Often referred to simply as “NW”, the Norwood Scale refers to a hair loss measurement system that charts the progressive stages of male pattern hair loss (MPH). It is officially known at the “Norwood Hamilton” scale because Dr. James Hamilton originally designed this chart in the 1950s but it was Dr. O’tar Norwood in 1975 that made the final modifications to the chart for classifying hair loss in males. Although this scale is widely inaccurate and incomplete, it has since become the standard in which all hair restoration clinics use to classify their patients.
Even though it is not fully accurate, the Norwood Scale is employed throughout the world for two reasons:
The scale works by showing pictorial depictions of Norwood’s seven levels of hair loss. They are:
These classifications do not require full and total hair loss in the designated areas as obvious thinning can be interpreted as loss. In many cases a doctor will add “diffused” to the classification to relay additional information about the type of loss, stipulating that complete loss has not occurred but rather the patient is simply thinning in the pattern stated.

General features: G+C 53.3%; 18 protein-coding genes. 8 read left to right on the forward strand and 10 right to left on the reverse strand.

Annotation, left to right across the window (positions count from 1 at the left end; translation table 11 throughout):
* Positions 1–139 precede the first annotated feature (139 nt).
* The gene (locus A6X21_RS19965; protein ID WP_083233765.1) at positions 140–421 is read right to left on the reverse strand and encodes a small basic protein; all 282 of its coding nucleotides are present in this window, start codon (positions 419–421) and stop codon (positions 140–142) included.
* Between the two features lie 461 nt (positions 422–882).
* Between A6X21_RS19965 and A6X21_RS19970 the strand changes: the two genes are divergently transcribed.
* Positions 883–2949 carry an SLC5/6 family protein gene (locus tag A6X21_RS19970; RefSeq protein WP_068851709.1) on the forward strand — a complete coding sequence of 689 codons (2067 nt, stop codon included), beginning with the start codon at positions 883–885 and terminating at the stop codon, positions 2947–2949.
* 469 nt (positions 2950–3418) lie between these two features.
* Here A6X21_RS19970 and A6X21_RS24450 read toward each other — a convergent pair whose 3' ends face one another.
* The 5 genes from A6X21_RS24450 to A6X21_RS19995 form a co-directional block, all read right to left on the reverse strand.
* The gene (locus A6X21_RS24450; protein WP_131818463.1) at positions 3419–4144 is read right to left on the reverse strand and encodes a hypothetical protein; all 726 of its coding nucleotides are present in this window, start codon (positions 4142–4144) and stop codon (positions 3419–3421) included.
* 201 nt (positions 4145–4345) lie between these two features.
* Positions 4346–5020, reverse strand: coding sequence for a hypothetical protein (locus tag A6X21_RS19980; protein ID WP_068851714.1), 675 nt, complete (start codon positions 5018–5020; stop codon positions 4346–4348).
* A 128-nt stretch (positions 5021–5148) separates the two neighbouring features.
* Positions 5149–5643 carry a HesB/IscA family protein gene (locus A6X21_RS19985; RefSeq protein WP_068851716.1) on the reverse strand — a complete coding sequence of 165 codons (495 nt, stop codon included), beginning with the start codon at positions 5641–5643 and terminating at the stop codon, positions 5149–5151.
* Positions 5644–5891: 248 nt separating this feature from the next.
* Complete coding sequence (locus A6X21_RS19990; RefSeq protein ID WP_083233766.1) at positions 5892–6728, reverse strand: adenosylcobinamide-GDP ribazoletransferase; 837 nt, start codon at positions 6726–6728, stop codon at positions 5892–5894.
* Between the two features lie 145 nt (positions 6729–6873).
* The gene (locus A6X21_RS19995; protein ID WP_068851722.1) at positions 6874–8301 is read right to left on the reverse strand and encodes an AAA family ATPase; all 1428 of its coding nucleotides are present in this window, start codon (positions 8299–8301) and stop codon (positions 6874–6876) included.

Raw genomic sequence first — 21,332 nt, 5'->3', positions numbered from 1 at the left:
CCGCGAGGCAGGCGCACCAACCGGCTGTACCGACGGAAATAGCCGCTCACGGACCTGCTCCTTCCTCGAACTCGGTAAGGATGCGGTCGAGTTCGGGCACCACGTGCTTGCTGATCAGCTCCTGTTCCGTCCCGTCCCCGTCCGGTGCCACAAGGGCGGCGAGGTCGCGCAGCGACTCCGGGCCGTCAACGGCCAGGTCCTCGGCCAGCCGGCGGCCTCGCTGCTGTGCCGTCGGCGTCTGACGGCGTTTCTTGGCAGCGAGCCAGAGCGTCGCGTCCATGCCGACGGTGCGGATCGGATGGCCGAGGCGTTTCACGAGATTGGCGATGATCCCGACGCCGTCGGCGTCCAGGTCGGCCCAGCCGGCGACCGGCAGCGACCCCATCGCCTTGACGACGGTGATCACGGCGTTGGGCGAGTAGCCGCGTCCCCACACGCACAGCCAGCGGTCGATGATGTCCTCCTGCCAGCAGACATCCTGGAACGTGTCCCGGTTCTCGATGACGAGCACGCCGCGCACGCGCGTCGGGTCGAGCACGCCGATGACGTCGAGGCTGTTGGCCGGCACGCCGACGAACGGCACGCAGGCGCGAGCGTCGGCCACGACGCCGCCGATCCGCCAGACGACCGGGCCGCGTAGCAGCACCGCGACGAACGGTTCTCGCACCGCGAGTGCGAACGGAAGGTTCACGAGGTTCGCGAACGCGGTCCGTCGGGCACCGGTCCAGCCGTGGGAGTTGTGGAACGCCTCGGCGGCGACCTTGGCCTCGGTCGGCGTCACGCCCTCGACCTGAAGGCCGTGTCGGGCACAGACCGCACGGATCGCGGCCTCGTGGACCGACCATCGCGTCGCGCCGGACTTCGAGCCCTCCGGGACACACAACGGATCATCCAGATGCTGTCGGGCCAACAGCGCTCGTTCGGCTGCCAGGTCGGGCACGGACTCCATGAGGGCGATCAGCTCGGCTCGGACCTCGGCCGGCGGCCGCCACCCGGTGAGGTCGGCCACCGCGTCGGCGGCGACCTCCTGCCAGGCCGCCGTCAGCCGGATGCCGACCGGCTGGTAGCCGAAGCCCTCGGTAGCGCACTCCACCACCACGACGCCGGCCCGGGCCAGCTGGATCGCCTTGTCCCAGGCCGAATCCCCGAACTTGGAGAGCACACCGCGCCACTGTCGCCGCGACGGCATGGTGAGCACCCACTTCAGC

Anybody is eligible for the Norwood Scale, regardless of gender. The only requirement is that they are experiencing MPH, and not female pattern hair loss (FPH), or any other form of alopecia. With FPH, there are two separate measuring systems known as the Savin and Ludwig scales. While uncommon it is not considered to be unusual for woman to be affected by MPH that results in one of the classifications on the Norwood scale.